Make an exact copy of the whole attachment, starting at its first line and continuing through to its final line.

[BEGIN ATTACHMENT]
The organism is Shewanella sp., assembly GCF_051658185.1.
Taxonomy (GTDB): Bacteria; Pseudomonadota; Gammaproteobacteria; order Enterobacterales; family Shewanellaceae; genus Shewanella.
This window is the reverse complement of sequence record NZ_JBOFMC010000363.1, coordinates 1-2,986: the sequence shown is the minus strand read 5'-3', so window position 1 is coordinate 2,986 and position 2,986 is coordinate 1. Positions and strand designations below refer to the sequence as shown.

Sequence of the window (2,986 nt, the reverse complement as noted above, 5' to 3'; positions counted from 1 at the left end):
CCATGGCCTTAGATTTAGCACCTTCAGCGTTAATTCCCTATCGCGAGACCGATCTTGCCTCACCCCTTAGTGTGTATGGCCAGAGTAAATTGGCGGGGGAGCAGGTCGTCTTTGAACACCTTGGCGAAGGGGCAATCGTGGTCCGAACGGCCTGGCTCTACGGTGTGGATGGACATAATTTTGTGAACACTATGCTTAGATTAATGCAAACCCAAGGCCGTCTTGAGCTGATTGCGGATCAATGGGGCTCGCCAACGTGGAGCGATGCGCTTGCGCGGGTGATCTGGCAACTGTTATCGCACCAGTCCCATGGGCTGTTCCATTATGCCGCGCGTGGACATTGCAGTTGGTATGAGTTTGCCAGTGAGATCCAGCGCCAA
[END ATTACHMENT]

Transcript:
The organism is Shewanella sp., assembly GCF_051658185.1.
Taxonomy (GTDB): Bacteria; Pseudomonadota; Gammaproteobacteria; order Enterobacterales; family Shewanellaceae; genus Shewanella.
This window is the reverse complement of sequence record NZ_JBOFMC010000363.1, coordinates 1-2,986: the sequence shown is the minus strand read 5'-3', so window position 1 is coordinate 2,986 and position 2,986 is coordinate 1. Positions and strand designations below refer to the sequence as shown.

Sequence of the window (2,986 nt, the reverse complement as noted above, 5' to 3'; positions counted from 1 at the left end):
CCATGGCCTTAGATTTAGCACCTTCAGCGTTAATTCCCTATCGCGAGACCGATCTTGCCTCACCCCTTAGTGTGTATGGCCAGAGTAAATTGGCGGGGGAGCAGGTCGTCTTTGAACACCTTGGCGAAGGGGCAATCGTGGTCCGAACGGCCTGGCTCTACGGTGTGGATGGACATAATTTTGTGAACACTATGCTTAGATTAATGCAAACCCAAGGCCGTCTTGAGCTGATTGCGGATCAATGGGGCTCGCCAACGTGGAGCGATGCGCTTGCGCGGGTGATCTGGCAACTGTTATCGCACCAGTCCCATGGGCTGTTCCATTATGCCGCGCGTGGACATTGCAGTTGGTATGAGTTTGCCAGTGAGATCCAGCGCCAA